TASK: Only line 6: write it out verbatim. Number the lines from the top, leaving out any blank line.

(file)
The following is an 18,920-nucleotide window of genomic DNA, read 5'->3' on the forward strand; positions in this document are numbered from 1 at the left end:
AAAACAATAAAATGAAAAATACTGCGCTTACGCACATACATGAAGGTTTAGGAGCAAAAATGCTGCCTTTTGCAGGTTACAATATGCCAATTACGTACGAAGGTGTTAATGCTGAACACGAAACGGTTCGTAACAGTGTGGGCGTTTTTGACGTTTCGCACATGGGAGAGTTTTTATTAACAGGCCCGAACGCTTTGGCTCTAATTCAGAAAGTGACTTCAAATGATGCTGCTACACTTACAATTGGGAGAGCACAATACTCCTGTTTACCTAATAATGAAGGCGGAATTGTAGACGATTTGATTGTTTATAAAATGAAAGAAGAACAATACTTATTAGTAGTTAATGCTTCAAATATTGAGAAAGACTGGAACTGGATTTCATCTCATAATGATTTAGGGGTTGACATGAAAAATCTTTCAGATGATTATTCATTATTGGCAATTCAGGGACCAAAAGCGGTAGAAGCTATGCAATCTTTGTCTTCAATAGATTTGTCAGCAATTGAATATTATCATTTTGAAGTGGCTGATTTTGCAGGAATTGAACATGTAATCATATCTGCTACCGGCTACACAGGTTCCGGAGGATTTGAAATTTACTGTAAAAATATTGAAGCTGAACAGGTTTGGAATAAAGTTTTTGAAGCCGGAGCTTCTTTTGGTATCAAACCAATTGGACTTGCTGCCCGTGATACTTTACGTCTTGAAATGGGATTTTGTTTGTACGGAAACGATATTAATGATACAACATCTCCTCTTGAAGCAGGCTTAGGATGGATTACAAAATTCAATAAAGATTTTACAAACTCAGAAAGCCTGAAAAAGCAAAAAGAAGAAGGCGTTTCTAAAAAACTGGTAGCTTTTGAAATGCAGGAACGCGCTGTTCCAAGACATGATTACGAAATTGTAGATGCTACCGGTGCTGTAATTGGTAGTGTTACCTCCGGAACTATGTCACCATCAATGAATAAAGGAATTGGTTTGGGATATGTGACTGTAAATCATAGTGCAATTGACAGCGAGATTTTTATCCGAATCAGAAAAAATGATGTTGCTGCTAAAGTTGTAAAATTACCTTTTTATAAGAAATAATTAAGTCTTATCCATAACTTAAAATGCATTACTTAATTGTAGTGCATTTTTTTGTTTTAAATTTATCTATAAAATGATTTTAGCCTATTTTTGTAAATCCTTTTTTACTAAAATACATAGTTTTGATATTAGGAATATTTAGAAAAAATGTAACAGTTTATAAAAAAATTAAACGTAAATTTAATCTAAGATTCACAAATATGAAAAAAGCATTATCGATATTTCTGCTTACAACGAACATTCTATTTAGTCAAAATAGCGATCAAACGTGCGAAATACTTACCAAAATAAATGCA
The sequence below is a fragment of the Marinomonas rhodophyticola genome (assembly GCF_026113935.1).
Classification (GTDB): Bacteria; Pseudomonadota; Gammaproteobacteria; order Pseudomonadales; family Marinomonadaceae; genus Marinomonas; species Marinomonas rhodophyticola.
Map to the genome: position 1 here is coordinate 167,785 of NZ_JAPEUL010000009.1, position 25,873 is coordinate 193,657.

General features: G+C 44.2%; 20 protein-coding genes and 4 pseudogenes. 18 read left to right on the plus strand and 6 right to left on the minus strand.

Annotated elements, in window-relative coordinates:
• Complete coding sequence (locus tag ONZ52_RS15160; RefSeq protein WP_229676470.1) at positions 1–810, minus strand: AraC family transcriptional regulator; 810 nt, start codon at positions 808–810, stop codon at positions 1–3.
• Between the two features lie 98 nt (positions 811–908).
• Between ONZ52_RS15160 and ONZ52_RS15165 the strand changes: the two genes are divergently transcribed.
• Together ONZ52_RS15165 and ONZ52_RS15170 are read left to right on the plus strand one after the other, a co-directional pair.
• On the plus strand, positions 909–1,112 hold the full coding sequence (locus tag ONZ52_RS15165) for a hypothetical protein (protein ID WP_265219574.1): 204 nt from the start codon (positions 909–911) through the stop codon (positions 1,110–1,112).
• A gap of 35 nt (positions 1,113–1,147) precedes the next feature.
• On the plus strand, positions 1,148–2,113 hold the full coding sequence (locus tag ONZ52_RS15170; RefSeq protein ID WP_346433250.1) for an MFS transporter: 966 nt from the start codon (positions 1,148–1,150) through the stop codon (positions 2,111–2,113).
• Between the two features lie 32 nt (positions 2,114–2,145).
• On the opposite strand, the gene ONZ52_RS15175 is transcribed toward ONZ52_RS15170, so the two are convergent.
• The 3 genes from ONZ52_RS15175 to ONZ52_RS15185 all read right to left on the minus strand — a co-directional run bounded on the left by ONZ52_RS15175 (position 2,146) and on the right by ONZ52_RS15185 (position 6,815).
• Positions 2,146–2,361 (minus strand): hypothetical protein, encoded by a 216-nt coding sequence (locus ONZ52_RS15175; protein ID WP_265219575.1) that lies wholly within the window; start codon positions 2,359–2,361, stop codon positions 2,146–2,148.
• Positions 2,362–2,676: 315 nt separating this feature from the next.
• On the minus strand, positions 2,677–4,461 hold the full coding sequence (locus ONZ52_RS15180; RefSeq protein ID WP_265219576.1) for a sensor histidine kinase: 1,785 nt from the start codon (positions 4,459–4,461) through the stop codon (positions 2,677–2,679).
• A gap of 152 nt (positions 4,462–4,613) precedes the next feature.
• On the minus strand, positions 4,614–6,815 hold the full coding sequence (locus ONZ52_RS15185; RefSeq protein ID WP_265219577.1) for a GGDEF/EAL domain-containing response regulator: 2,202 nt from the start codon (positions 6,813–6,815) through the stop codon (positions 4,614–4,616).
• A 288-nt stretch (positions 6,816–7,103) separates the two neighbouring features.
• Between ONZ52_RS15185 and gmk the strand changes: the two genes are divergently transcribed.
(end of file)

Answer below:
General features: G+C 44.2%; 20 protein-coding genes and 4 pseudogenes. 18 read left to right on the plus strand and 6 right to left on the minus strand.